The authors investigate the fraction of massive galaxies at z ~ 2 that contains an Active Galactic Nucleus (AGN), in hopes of understanding the importance of AGN in quenching star formation.
New observations at infrared background find a mysterious background glow on the sky, which is inconsistent with the previously proposed models for its origin. The authors suggest that the infrared glow could be coming from rogue stars that have been expelled from host galaxies out into the dark matter halos that surround galaxies.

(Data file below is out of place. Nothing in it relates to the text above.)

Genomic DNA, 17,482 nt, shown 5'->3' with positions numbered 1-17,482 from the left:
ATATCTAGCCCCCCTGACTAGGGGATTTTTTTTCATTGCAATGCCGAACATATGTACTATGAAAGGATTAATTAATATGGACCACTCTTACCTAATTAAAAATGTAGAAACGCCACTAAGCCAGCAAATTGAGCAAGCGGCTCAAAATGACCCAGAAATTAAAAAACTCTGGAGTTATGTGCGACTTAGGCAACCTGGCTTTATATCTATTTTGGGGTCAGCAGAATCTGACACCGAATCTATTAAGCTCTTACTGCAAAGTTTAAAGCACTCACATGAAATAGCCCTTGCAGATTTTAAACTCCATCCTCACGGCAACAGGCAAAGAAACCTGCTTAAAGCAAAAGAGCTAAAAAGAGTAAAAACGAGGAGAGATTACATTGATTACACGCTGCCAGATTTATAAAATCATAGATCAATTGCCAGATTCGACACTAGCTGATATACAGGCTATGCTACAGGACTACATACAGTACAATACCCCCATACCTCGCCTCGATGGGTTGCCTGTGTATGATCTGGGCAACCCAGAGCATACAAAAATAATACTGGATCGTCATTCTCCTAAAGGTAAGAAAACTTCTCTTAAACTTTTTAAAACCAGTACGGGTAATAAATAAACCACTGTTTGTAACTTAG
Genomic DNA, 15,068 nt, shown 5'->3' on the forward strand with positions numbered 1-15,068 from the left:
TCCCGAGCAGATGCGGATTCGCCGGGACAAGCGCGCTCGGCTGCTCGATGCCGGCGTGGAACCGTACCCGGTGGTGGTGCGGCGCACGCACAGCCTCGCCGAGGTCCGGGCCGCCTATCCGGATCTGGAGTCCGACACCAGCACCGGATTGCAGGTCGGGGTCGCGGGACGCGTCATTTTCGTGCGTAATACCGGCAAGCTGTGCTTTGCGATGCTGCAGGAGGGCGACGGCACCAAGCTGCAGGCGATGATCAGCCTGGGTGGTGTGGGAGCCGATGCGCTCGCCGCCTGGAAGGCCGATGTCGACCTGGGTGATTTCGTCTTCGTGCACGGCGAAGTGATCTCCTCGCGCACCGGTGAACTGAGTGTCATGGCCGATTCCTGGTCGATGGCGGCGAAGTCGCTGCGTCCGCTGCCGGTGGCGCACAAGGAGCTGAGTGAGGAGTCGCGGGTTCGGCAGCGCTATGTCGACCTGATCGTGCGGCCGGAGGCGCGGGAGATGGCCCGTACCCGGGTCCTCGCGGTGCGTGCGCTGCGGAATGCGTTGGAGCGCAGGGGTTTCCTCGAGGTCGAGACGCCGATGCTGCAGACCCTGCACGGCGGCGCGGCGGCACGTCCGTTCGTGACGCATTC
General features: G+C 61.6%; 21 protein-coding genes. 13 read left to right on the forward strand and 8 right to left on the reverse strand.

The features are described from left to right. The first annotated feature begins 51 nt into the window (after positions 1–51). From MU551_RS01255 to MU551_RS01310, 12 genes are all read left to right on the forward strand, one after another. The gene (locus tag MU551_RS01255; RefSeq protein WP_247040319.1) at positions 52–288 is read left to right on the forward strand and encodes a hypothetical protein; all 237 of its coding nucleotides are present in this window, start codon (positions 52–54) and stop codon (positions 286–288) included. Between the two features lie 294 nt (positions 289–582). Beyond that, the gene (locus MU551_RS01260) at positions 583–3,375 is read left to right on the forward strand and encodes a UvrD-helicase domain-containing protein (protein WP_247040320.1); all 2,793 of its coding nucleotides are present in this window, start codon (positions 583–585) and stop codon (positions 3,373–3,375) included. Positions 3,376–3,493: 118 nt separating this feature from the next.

For the first time ever, radial velocity measurements of Barnard’s Star are used to search for planets. The existence of previously claimed system, involving two Jupiter-sized planets, is ruled out. The upper limits on the non-detection also rule out planets with masses above a few Earth masses.
The authors report on a young, Sun-like star with a debris disk of dust and larger rocks that has had the dust particles mysteriously vanish from the disk in a span of less than two years.
The authors discover a strong lensing arc behind an unusually massive galaxy cluster at high redshift. The existence of such a lensing system at high redshift is found to be inconsistent with the standard cosmological model.